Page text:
Let me cite here Anthropologist Ralph Linton's classic illustration to make it clear to what extent cultural borrowings takes place in every society. He writes : "our solid American citizen awakens in a bed built on a pattern which originated in the New East but which was modified in North Europe before it was transmitted to America...the hypothetical American citizen puts on shoes made from skins tanned by a process invented in Egypt. He takes umbrella invented in Southeast Asia. Steel knife he uses for cutting his bread, is an alloy that was first made in South India.

In his another hand he holds a fork which was a medieval Italian product. The spoon that he uses was originally a Roman invention. The coffee that he sips with pleasure everyday is a product of coffee plant which was in the beginning an Abyssinian monopoly. He smokes cigars or cigarettes. This smoking habit he has borrowed from the American Indians. Similarly, the American uses or is benefited by many more such things, practices and habits which he has borrowed from other peoples and cultures long back".

Linton's illustration gives us explicit insights into the flexibility of culture. That said, we selectively accept elements from other cultures which prove useful and can coexist with our culture without problems. For this reason, white Americans accepted the Red American Indians' tobacco but not their religion.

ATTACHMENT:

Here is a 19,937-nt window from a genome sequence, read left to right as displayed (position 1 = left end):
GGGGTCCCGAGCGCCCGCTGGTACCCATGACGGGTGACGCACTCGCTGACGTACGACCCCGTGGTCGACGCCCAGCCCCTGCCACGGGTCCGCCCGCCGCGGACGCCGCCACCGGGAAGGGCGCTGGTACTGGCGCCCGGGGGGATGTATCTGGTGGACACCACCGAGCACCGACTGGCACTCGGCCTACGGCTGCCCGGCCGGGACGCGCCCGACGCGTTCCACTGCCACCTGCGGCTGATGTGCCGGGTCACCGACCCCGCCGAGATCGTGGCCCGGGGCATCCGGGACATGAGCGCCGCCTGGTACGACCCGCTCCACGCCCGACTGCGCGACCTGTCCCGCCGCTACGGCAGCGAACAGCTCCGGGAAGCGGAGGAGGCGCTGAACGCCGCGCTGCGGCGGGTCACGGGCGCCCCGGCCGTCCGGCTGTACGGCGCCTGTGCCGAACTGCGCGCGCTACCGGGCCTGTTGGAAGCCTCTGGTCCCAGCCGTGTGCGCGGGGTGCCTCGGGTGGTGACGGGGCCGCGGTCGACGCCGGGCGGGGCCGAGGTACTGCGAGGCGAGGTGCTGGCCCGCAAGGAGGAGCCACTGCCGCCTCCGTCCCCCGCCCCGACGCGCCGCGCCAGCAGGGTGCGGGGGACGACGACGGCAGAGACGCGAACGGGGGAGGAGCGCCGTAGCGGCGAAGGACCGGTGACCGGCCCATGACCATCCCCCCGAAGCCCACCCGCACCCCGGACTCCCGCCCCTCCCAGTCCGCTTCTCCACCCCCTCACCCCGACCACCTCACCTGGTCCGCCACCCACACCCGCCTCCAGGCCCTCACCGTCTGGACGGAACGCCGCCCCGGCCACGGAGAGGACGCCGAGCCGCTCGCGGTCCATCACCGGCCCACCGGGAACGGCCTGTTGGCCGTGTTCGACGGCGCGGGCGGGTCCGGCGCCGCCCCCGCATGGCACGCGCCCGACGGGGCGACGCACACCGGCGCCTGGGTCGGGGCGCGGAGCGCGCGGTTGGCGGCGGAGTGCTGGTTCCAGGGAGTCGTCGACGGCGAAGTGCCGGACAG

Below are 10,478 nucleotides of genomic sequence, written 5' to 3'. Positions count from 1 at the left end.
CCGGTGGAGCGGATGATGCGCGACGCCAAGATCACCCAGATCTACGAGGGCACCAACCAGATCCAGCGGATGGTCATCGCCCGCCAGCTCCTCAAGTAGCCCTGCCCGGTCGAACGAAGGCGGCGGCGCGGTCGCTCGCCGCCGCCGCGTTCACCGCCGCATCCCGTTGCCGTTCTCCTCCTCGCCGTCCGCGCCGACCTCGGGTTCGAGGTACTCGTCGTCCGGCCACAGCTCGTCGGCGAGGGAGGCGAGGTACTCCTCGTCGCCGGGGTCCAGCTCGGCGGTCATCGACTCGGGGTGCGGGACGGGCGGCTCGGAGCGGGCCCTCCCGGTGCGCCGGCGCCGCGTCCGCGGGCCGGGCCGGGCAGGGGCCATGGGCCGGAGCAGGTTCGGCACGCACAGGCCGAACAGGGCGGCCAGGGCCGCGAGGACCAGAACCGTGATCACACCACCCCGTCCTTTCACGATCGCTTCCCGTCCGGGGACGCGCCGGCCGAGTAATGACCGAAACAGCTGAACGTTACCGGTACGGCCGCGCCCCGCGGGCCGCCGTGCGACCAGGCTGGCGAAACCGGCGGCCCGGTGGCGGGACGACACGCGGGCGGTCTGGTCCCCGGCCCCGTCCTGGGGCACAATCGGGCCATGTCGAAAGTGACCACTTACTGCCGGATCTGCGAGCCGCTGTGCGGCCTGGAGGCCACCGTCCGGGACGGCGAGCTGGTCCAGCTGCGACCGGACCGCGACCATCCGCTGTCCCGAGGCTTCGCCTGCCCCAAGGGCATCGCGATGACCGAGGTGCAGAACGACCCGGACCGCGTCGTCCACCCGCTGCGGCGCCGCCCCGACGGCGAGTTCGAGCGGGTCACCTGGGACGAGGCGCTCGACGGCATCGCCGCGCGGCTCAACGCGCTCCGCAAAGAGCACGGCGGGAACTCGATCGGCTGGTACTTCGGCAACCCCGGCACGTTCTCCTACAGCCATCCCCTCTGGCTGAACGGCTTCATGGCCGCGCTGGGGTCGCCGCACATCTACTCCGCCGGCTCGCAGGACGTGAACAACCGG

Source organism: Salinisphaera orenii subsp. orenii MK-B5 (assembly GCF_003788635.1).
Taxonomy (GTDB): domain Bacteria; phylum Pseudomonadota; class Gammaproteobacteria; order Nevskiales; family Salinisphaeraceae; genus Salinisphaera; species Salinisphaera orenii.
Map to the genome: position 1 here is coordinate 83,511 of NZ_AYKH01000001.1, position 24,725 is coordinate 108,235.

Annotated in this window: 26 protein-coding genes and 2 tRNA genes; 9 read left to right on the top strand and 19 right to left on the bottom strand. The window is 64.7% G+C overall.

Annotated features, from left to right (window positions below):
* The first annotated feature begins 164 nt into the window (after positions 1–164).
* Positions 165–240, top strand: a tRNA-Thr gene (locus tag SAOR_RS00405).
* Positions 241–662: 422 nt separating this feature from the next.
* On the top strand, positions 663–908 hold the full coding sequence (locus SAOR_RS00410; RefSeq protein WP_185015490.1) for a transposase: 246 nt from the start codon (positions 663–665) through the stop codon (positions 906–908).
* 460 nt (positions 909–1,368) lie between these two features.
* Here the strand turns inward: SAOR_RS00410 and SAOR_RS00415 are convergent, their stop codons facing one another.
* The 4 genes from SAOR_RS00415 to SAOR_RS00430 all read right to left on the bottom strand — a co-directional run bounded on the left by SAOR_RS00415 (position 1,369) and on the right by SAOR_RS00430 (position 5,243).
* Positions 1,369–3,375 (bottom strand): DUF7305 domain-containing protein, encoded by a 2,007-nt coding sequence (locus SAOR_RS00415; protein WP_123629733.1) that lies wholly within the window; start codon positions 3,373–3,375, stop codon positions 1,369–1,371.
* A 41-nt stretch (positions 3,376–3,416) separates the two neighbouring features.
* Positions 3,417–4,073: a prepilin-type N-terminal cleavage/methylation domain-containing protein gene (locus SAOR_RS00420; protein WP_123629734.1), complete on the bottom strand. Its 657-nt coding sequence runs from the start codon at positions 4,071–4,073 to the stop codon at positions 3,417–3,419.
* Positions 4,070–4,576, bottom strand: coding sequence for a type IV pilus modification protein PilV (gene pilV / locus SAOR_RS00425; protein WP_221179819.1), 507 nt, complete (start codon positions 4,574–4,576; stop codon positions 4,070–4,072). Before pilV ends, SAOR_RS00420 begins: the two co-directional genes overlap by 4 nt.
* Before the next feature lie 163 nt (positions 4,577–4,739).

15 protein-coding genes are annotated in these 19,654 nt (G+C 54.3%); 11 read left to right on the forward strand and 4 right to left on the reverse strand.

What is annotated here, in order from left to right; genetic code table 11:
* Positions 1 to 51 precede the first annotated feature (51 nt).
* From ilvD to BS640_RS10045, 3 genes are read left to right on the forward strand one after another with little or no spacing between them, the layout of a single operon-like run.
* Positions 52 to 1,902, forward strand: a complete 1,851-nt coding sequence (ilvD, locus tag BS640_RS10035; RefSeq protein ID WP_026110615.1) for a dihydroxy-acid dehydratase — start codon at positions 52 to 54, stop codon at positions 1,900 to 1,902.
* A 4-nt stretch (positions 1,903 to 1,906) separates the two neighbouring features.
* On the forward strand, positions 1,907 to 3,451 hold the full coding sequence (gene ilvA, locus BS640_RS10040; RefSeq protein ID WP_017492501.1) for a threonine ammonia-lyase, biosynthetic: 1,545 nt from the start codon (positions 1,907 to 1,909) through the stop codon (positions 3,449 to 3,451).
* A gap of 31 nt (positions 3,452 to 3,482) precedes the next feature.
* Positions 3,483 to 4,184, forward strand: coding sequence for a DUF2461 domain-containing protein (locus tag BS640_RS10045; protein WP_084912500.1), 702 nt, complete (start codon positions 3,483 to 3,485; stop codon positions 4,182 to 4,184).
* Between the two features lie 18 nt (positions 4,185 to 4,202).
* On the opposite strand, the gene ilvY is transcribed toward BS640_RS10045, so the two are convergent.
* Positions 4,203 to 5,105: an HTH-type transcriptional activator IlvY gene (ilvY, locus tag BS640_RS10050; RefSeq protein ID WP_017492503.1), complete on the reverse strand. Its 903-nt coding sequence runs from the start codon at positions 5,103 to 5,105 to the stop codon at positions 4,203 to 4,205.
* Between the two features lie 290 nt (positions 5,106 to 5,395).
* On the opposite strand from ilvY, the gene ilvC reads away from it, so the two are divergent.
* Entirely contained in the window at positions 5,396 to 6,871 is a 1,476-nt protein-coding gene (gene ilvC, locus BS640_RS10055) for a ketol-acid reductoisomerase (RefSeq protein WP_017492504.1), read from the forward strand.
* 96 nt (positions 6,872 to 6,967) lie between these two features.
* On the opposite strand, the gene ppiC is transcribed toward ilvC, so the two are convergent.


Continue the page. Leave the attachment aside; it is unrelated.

The British gave us a universal communication through the English language and brought to us modern bureaucracy, institutions, etiquette et al. Likewise, Asian cuisines have not only gained currency but have even tempted the most jaded palate around the Western world. Now, Thai, Chinese, Korean and Indian foods are selling like hot Pizza and Hamburger, to say nothing of Indian Yoga being accepted the world over for its physical benefits.

Also, here in Manipur, Meiteis' inseparable Iromba has broken the culinary barriers and has diffused onto the dining tables of meat-loving Hill people. And ditto growing acceptance of Ningol Chakkouba among Hill tribes.

Then again we can't imagine our daily meals without fresh Chinggi yensang napi (vegetables from the hills), Sagop (dried meat) or assorted tribal meat curries (selling like hot cake at a market stall around New Checkon), Mao potatoes, Meitei morok regardless of their ethnic prefixes or where they come from.

That aside, Meiteis' heated rice ball Kabok is being stereotyped as Haokip Kanpoh, or rather, Kenpoh in accented Haokip, to cite an injoke. Perhaps it might have been in reference to the clan's liking for the 'Kenpoh'.

Down through centuries, culture has moved on its adaptability. Moreover, culture in globalising world has taken a cumulative turn accommodating new ideas and diffusing rationale norms in it. So, culture, as it was and is, will survive on its adjustability just as Charles Darwin puts it, "it is not the strongest of species that survives nor the most intelligent one, but the one most responsive to changes".


* Lenboi Haokip wrote this article for The Sangai Express This article was webcasted on November 23, 2010.